Paul Thomas Anderson and Daniel Day-Lewis rub up against dramatic weft and weave in a based-on-life roundelay of womanizing and thundercrack romance in the high-end fashion world of 1950s England.
The Shape of Water
The amniotic wash of fairytale and fancy finds Guillermo del Toro in fine, sometimes bawdy, sexually physicalized fettle: let all the dreaminess wash over you.
Gary Oldman is the funny Churchill. Gary Oldman is the twinkly Churchill… No… Gary Oldman is the human Churchill. A funny wonder of a drama from director Joe Wright, which incidentally dovetails with Christopher Nolan’s “Dunkirk.”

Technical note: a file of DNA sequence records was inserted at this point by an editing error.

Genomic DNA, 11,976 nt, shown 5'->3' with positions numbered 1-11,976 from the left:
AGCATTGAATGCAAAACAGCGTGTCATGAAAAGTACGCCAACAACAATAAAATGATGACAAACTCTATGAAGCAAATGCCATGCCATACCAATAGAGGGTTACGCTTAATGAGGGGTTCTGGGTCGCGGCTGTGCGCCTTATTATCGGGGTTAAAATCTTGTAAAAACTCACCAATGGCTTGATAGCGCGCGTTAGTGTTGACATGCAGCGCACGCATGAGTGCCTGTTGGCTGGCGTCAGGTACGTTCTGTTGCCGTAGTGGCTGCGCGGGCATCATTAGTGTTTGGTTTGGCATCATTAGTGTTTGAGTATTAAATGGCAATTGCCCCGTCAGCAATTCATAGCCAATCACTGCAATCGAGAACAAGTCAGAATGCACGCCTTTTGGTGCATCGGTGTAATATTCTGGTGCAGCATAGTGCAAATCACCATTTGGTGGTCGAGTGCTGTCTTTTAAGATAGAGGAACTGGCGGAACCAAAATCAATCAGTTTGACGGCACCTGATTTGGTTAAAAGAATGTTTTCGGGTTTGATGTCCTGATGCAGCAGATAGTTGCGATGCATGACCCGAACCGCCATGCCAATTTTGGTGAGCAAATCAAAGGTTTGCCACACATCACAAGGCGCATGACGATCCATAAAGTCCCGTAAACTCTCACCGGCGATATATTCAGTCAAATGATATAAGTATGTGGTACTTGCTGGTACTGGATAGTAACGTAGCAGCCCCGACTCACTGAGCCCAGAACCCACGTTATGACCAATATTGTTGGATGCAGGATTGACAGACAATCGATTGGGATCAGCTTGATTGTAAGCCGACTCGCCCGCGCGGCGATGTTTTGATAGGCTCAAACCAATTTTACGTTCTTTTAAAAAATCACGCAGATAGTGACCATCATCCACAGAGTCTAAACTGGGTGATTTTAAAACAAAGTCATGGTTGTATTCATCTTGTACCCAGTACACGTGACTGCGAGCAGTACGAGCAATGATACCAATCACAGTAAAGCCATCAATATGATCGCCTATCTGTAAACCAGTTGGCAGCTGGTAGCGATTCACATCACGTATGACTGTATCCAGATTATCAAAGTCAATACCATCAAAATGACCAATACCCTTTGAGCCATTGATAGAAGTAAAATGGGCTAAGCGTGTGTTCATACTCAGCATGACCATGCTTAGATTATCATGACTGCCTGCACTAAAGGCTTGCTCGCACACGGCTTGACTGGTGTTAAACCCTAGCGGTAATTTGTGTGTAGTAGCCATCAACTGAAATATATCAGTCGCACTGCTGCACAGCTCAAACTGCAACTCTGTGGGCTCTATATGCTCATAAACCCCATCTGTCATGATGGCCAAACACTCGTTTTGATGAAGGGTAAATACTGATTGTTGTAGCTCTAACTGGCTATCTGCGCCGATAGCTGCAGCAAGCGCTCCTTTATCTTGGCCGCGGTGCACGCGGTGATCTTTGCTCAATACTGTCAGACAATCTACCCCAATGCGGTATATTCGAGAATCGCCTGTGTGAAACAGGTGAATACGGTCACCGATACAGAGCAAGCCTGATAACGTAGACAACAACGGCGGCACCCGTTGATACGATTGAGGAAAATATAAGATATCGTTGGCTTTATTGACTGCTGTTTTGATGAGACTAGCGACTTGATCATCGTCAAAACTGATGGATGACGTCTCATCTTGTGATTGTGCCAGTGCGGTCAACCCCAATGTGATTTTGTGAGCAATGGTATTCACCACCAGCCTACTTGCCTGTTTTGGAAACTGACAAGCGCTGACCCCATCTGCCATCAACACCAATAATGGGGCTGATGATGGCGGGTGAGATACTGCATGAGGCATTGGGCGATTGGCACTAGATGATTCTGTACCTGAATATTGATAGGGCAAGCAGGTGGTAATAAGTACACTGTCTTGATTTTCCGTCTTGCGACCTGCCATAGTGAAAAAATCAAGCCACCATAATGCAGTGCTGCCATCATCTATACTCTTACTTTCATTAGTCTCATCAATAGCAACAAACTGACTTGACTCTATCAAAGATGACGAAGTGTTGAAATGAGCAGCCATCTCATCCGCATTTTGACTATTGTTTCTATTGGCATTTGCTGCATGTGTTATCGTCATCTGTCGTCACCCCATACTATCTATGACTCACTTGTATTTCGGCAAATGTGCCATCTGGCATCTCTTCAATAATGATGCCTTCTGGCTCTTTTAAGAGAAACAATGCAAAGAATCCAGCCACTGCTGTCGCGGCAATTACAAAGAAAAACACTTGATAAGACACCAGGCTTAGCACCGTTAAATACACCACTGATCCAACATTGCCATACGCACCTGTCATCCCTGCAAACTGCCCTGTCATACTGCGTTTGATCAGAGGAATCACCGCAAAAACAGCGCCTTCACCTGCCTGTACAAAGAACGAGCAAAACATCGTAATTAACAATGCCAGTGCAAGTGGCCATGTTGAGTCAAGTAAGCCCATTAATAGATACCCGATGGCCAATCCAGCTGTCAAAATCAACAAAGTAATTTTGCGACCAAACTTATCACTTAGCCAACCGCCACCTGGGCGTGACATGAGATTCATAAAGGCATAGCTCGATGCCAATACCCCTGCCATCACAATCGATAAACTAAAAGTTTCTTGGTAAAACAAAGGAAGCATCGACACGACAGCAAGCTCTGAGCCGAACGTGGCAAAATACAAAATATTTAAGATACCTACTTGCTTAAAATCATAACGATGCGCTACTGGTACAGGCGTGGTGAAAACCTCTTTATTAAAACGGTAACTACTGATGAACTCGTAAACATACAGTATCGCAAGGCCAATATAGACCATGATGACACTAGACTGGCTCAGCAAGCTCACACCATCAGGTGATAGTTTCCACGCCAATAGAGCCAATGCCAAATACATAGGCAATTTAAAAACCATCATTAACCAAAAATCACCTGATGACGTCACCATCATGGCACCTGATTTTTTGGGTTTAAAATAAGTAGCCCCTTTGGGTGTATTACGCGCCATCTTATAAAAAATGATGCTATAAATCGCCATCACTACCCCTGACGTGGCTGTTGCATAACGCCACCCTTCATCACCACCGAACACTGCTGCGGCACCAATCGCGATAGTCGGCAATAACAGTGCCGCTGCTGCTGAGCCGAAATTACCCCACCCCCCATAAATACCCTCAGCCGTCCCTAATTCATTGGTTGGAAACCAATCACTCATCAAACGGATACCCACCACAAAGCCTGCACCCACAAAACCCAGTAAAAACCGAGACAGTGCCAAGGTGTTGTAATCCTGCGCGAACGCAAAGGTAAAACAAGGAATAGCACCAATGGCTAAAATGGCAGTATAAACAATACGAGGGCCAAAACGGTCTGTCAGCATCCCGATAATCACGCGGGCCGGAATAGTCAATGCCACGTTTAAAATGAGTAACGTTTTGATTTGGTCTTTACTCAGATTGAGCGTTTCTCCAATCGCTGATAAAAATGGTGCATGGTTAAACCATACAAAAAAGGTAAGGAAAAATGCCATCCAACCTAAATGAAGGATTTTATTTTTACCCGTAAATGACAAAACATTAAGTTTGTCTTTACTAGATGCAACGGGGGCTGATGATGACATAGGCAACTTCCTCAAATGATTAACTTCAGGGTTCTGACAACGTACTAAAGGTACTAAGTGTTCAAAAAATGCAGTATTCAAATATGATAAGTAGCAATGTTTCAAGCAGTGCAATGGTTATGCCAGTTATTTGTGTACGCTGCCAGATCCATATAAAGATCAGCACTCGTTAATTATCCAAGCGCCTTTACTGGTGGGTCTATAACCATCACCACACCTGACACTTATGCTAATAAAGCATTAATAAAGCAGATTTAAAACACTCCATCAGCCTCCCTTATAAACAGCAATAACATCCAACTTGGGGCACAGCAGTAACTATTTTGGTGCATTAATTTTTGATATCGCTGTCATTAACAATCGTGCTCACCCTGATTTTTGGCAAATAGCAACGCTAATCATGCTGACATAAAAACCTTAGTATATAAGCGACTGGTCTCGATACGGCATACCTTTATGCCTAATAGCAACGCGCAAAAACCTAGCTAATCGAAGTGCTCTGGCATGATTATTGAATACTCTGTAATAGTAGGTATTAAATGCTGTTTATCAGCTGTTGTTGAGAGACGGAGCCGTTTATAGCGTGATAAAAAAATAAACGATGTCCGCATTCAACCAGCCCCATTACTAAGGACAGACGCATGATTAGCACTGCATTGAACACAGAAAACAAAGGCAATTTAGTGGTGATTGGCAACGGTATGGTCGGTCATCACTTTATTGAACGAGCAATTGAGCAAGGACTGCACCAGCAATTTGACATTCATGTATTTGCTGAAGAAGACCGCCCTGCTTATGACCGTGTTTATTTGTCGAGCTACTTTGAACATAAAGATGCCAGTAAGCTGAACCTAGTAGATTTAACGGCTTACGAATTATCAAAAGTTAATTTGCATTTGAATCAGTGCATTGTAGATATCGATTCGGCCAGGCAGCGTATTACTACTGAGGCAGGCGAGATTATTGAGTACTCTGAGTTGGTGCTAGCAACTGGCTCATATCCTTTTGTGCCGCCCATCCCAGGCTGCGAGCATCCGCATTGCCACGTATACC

Call Me By Your Name
Luca Guadagnino charts the course of sudden sunny summery love to the strains of Psychedelic Furs’ “Love My Way.”
The Disaster Artist
(Music Box, December 1)
James Franco’s welter of little-seen productions about artists and poets finds comic balance in the unlikely tale of the making of “The Room” and the squirmy dreams of its poète maudit, Tommy Wiseau.
Ray Pride is Newcity’s film critic and a contributing editor of Filmmaker magazine. He is also a photographer: his history of Chicago “Ghost Signs” in words and images is forthcoming; previews on Twitter (twitter.com/chighostsigns) as well as daily photography on Instagram: instagram.com/raypride. Twitter: twitter.com/rayPride. (Photo: Jorge Colombo.)